Joy of Museums Virtual Tours

Virtual Tours of Museums, Art Galleries, and Historic Sites

“Saint Jerome as Scholar” by El Greco

"Saint Jerome as Scholar" by El Greco

“Saint Jerome as Scholar” by El Greco

This “Saint Jerome” by El Greco is one of five known paintings of Saint Jerome by El Greco. Saint Jerome is shown in the red vestments of a cardinal, although the office did not exist in his lifetime.

He is seated before an open book, symbolizing his role as translator of the Bible from Greek into Latin, in the fifth century. His version, the Vulgate, was in use throughout the Catholic Church for many centuries.

El Greco’s painting shows him with gaunt, sunken features and a long white beard, which are symbolic of his history as a penitent and his retreat to the Syrian desert.

El Greco has successfully synthesized the two aspects of Saint Jerome, the scholarly and the ascetic. During the Renaissance, paintings showed him either in his study or performing acts of penance in the wilderness.

These pictures adorned the walls of the homes of many humanists and scholars.

Jerome (347 – 420) was a priest, confessor, theologian, and historian. He was born in a village on the border of Dalmatia. He is best known for his translation of the Bible into Latin plus his commentaries on the Gospels. 

He is recognized as a Saint and Doctor of the Church by the Roman Catholic Church, the Eastern Orthodox Church, the Lutheran Church, and the Anglican Communion. His written contributions to the church were extensive.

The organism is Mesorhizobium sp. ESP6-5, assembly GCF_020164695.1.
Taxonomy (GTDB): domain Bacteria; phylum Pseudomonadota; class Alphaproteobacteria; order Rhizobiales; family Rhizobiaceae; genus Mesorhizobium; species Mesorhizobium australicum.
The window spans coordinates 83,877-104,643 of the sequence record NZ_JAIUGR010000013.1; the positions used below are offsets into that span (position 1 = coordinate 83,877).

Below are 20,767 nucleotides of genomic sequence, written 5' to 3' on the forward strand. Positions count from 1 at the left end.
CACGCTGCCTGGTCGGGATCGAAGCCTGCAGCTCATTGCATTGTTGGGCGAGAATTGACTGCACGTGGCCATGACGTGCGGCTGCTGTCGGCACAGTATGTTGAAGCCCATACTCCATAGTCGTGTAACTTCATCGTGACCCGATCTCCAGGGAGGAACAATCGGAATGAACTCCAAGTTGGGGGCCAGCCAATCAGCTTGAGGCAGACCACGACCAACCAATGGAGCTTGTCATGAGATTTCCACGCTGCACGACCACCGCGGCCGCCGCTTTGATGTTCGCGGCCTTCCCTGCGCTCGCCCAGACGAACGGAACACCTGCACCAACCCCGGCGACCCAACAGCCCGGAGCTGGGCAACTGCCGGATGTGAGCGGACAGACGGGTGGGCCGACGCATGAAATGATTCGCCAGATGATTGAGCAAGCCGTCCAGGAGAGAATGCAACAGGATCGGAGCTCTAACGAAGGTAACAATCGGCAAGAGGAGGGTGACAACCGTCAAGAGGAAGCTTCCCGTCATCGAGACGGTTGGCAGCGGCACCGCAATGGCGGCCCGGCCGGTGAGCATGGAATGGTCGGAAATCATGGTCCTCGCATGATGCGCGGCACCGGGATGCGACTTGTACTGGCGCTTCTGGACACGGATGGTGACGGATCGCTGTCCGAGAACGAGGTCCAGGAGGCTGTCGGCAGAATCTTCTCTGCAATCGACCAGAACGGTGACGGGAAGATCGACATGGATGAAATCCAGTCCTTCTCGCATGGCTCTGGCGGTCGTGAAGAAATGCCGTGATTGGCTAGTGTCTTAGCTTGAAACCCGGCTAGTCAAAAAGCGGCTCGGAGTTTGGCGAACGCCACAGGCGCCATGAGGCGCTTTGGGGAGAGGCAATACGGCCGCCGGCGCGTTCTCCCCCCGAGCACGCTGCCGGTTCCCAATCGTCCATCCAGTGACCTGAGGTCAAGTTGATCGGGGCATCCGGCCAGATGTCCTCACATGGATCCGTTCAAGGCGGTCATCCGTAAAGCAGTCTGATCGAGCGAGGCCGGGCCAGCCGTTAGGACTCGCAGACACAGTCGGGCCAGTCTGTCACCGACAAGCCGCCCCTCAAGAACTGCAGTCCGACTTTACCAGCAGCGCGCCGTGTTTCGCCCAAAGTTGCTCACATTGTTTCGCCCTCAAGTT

Doménikos Theotokópoulos, widely known as El Greco, Spanish for “The Greek,” was a painter, sculptor, and architect of the Spanish Renaissance.

The artist typically signed his paintings with his full birth name in Greek letters, Δομήνικος Θεοτοκόπουλος (Doménikos Theotokópoulos), often adding the word Κρής (Krēs, “Cretan”). He is best known for elongated figures and for marrying Byzantine traditions with those of Western painting.

El Greco was born in Crete, which at that time was part of the Republic of Venice and the center of Post-Byzantine art.

He trained and became a master Byzantine art before traveling to Venice to work, and then he moved to Rome, where he opened a workshop and executed a series of works.

In 1577, he moved to Toledo, Spain, where he lived and worked until his death. In Toledo, El Greco received several major commissions and produced his best-known paintings.

El Greco’s style was met with puzzlement by his 14th-century contemporaries. Still, he found greater appreciation in more modern times and is today regarded as a precursor of both Expressionism and Cubism.

His works were a source of inspiration for poets and writers, and he is considered, as an artist, so individual that he belongs to no conventional school.

“Saint Jerome as Scholar” by El Greco

  • Title:                        Saint Jerome
  • Artist:                      El Greco
  • Year:                        1590
  • Medium:                  Oil on panel
  • Dimensions:            110.5 × 95.3 cm (43.5 × 37.5 in)
  • Museum:                 Frick Collection

El Greco

El Greco: Ambition and Defiance

Saint Jerome & The Septuagint

A Tour of the Frick Collection

El Greco

El Greco


“I suffer for my art and despise the witless moneyed scoundrels who praise it.”
– El Greco


Photo Credit: El Greco [Public domain], via Wikimedia Commons

Popular this Week

Japanese Proverbs, Quotes, and Sayings
Museums, Art Galleries & Historical Sites - Virtual Tours
Greek Proverbs, Quotes, and Sayings
Russian Proverbs and Quotes
Korean Proverbs, Quotes, and Sayings
Turkish Proverbs, Quotes, and Sayings
Indian Proverbs, Quotes, and Sayings
German Proverbs, Quotes, and Sayings
Philippines Proverbs, Quotes, and Sayings
Arabic Proverbs, Quotes, and Sayings